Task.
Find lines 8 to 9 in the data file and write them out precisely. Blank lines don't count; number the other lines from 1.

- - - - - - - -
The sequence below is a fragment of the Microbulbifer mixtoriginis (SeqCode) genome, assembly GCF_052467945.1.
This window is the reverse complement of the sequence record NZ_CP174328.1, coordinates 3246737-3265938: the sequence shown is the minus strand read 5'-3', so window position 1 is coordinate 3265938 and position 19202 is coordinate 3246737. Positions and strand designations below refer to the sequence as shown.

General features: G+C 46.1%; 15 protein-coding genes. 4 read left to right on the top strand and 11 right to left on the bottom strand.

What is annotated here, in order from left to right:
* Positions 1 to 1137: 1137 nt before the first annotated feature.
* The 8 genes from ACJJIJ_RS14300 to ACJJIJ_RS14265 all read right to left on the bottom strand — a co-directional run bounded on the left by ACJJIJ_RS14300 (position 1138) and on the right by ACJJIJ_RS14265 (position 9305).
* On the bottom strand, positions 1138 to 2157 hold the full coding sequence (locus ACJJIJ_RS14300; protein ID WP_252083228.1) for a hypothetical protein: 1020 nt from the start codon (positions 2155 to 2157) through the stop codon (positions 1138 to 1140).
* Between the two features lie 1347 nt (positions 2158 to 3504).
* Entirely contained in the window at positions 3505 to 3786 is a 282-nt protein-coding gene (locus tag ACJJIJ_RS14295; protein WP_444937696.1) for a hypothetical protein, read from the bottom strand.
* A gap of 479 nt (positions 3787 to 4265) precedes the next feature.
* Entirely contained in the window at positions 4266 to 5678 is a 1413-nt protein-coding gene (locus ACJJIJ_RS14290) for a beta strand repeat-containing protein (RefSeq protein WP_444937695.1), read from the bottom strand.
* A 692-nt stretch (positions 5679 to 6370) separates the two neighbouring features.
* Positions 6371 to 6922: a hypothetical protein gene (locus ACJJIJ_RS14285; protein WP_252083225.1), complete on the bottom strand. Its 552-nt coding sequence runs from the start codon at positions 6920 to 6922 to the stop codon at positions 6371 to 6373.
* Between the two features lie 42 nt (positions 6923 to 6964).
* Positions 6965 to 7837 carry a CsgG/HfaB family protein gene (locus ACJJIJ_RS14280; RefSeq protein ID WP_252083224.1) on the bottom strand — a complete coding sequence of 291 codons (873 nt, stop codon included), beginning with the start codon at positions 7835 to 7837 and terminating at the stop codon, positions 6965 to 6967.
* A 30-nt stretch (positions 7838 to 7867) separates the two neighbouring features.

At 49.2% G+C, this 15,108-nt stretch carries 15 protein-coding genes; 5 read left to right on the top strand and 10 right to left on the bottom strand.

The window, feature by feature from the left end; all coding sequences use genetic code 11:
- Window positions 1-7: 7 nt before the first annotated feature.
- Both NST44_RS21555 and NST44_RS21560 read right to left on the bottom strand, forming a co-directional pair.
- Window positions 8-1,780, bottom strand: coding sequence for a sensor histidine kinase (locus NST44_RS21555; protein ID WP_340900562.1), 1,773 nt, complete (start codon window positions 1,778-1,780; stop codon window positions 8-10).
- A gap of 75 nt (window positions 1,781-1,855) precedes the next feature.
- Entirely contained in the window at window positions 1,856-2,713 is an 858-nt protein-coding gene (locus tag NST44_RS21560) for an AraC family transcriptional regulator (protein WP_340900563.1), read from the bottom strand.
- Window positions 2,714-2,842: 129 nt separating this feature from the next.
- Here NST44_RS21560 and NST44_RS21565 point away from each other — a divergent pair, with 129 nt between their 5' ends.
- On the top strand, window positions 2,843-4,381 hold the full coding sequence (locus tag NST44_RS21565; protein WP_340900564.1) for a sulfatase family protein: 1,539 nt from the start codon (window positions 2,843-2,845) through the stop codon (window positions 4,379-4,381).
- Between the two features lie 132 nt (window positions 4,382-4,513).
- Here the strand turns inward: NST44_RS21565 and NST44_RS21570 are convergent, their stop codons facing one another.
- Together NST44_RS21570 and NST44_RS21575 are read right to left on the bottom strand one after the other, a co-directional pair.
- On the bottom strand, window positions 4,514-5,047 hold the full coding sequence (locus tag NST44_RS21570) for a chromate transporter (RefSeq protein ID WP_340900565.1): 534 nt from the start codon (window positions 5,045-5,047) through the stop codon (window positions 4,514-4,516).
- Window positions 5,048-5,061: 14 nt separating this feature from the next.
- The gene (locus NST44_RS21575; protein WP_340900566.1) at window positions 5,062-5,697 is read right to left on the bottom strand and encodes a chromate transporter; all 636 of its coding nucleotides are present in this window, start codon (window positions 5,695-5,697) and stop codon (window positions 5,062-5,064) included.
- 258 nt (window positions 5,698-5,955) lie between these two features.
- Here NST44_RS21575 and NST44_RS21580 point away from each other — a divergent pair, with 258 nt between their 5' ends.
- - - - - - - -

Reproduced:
* Between the two features lie 1347 nt (positions 2158 to 3504).
* Entirely contained in the window at positions 3505 to 3786 is a 282-nt protein-coding gene (locus tag ACJJIJ_RS14295; protein WP_444937696.1) for a hypothetical protein, read from the bottom strand.